Launch Spacecraft
HEAO 2

Date
11/13/78

Mission Description/Results
Examined selected x-ray astronomcal sources in detail with the largest Xray telescope ever made. Made first detailed infrared examination of the universe; discovered new stars being born and possible evolution of new planetary systems. Measured the diffuse infrared and microwave radiation from the early universe to the limits set by our astrophysical environment. Gathered data on the internal structure and outer atmosphere of the sun, and on the origin of the solar wind. Conducted the first long-term, close-up look of an asteroid’s surface. For a year, NEAR studied Eros’ physical properties. Conducted a global mapping of Mars by studying the planet’s surface, atmosphere, and gravitational and magnetic fields. Delivered a lander and small robotic rover, Sojourner, to Mars’ surface to study and record data about ancient rocks. Cassini will conduct gravity-assist flybys of the planets Venus and Jupiter, then arrive at Saturn in July 2004. Provided the first global maps of the Moon’s surface elements and its gravitational and magnetic fields. Brought comet material back to earth and collected interstellar dust. Consisted of a science component and a data system supporting a coordinated series of polar-orbiting and low-inclination satellites for long-term global observations of the land surface, biosphere, solid Earth, atmosphere,and oceans. NASA-developed payload for the National Oceanic and Atmospheric Administration (NOAA); launch vehicle services contract. Launched into geosynchronous Earth orbit. The two identical spacecraft were expected to reach Mars in January 2004, landing at two sites to explore farther and examine rocks better than anything that has ever landed on Mars. The SCISAT-1 spacecraft will investigate chemical processes that control the distribution of ozone in the Earth’s atmosphere, particularly at high altitudes. Fourth and last of the Great Observatories, the telescope will obtain images and spectra by detecting the infrared energy, or heat, radiated by objects in space.

Infrared Astronomical Satellite (IRAS) 1/25/83

Mariner 2 Syncom 2

8/27/62 7/26/63

COBE

11/18/89

Ranger 7

7/28/64

SOHO

12/3/95

Intelsat 1 (Early Bird) 4/6/65

NEAR

2/17/96

Surveyor 1

5/30/66

Mars Global Surveyor 11/7/96

Mariner Mars 6

2/24/69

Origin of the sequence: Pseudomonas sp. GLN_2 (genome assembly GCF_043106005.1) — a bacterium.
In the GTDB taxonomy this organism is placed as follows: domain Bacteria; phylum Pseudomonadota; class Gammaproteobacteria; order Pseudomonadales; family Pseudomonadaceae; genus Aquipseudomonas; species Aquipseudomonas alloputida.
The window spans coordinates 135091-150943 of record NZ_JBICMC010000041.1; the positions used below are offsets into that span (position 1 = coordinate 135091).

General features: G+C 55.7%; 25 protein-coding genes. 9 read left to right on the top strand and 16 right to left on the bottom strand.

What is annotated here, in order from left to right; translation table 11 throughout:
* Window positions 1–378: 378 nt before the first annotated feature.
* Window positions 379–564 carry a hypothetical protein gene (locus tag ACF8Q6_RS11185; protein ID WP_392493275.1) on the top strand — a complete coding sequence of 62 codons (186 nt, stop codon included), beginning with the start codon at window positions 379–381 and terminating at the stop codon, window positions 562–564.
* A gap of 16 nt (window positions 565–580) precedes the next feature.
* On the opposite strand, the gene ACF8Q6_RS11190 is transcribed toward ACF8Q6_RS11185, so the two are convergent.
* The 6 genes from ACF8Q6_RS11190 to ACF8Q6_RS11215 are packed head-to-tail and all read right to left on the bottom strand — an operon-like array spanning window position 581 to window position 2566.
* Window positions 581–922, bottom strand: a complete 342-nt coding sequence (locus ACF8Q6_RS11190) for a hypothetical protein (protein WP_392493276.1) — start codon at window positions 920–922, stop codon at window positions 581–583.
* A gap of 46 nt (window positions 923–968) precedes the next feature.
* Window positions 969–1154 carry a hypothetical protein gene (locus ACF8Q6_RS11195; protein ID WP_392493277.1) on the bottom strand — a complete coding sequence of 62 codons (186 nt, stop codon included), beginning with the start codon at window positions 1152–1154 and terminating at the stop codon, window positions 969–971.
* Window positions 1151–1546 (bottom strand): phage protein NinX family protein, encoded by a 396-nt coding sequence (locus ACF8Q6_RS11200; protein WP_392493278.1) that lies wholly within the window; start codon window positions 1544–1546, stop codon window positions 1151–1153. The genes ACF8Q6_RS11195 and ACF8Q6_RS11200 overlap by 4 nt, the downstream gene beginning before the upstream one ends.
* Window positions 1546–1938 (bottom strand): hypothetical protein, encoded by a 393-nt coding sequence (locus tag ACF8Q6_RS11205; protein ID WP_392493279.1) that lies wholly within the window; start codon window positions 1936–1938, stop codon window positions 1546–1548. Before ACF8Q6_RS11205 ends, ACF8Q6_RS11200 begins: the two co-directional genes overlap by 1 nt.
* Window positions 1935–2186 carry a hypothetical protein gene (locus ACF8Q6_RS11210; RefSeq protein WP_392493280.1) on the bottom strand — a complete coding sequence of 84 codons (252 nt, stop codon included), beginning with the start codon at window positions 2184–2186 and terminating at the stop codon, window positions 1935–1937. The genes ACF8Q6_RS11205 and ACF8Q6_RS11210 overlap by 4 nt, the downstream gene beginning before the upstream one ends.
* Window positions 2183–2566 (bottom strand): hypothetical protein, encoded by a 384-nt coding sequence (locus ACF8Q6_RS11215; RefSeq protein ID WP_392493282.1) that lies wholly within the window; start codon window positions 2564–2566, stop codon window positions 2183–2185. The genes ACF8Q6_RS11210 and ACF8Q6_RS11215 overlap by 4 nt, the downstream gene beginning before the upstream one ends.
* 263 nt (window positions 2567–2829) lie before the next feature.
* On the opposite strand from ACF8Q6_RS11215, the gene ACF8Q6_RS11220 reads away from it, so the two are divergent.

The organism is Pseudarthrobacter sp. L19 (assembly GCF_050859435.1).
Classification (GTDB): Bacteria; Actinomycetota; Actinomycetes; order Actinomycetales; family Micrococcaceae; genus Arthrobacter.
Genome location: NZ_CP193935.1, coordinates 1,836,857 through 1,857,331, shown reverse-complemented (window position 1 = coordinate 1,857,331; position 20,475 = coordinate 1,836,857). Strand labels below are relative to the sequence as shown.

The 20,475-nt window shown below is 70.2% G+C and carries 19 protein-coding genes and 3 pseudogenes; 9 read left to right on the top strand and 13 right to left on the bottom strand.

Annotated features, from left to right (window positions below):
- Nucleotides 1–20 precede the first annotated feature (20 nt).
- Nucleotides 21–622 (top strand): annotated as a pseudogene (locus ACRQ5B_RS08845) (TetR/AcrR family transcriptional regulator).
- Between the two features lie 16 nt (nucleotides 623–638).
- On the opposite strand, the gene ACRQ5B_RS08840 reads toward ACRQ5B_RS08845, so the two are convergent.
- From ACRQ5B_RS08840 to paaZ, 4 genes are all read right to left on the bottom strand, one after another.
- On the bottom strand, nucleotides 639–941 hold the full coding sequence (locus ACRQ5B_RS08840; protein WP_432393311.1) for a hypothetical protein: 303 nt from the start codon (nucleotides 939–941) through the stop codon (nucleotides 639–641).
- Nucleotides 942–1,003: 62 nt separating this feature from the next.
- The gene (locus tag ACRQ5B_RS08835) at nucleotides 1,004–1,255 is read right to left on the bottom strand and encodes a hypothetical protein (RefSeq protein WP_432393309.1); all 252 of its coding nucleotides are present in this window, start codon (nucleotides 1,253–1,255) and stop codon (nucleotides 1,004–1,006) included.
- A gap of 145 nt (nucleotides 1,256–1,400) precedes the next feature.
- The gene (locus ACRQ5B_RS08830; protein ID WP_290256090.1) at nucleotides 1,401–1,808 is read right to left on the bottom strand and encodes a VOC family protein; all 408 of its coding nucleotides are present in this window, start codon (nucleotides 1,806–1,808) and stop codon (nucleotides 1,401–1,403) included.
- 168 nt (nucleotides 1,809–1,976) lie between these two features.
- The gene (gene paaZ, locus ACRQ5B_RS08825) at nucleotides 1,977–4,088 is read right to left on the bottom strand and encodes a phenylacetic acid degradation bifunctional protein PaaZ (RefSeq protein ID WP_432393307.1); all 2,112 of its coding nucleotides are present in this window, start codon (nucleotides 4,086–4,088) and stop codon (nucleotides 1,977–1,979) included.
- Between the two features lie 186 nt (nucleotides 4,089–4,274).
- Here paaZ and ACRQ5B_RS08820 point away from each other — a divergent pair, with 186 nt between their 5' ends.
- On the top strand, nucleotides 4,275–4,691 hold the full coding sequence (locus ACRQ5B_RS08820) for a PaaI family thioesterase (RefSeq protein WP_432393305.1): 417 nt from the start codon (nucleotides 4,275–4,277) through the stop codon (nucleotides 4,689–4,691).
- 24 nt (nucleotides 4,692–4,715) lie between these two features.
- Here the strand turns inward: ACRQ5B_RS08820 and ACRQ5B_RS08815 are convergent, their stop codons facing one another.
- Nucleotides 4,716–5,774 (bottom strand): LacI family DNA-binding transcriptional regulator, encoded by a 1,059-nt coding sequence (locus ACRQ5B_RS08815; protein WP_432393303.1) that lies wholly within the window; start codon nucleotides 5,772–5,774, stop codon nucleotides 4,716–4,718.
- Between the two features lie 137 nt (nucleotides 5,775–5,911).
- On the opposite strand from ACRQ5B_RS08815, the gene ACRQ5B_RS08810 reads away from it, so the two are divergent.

Mars Pathfinder

12/4/96

Pioneer 10

3/2/72

Cassini

10/15/97

LANDSAT 1 Pioneer 11 Mariner Venus/ Mercury Helios 1

7/23/72 4/5/73

Lunar Prospector

1/6/98

Stardust EOS/TERRA

2/7/99 12/18/99

11/3/73 12/10/74

Viking 1

8/20/75

GOES I-M

1994-2001

GOES 1

10/16/75

PALAPA 1

7/8/76

Mars Exploration Rover Spirit 6/10/03 Opportunity 7/6/03

Voyager 2 Pioneer Venus Orbiter Pioneer Venus Multiprobe

9/5/77

SCISAT-1

8/12/03

5/20/78

8/8/78

Space Infrared Telescope Facility (SIRTF)

8/25/03

International Sun-Earth Explorer (ISEE) 8/12/78

A Place to Visit

Exciting, educational exhibits. Peaceful nature trails. Pristine seashores. The nation’s only manned vehicle spaceport, and one of Central Florida’s most popular tourist destinations, Kennedy Space Center offers visitors a wide variety of things to see and do. Each year, more than 2.2 million guests from around the world explore the past, present and future of America’s space program at Kennedy Space Center Visitor Complex. Since 1995, every aspect of this 70-acre facility has been entirely redeveloped and enhanced, offering guests a highquality, full-day space experience. The KSC Tour takes guests on a narrated tour with self-paced stops at the LC-39 Observation Gantry, where they view Space Shuttle Launch Pads; the Apollo/Saturn V Center, where they relive the launch of Apollo 8 from mission control, walk beneath a massive Saturn V rocket, touch a moon rock and enjoy a front row seat as a human lands on the moon; and to the International Space Station, where they witness NASA technicians preparing actual components for launch. Special interest tours are also available. Cape Canaveral: Then and Now showcases the 50-year history of

the Cape, while NASA Up Close highlights space shuttle processing and launch facilities. Wildlife tours are available to groups of 10 or more, when arranged in advance. In addition to its tours, the KSC Visitor Complex offers a variety of programs, exhibits and films. The live action stage show, Mad Mission to Mars 2025, takes guests on an action-filled adventure to the Red Planet. The Visitor Complex’s daily Astronaut Encounter program aims at inspiring children to pursue academic excellence: It is the only place in the world where children and families may come face to face with one of the few who has flown in space every day of the year. New exhibits such as Exploration in the New Millennium, Early Space Exploration and Robot Scouts complement long-time favorites such as the Rocket Garden

Students of all ages take part in aerospace educational activities at the Exploration Station. The hands-onlearning center, located in the Center for Space Education, is staffed by professional educators.

The Canaveral National Seashore is an unspoiled mecca for swimming, bathing and surf-fishing.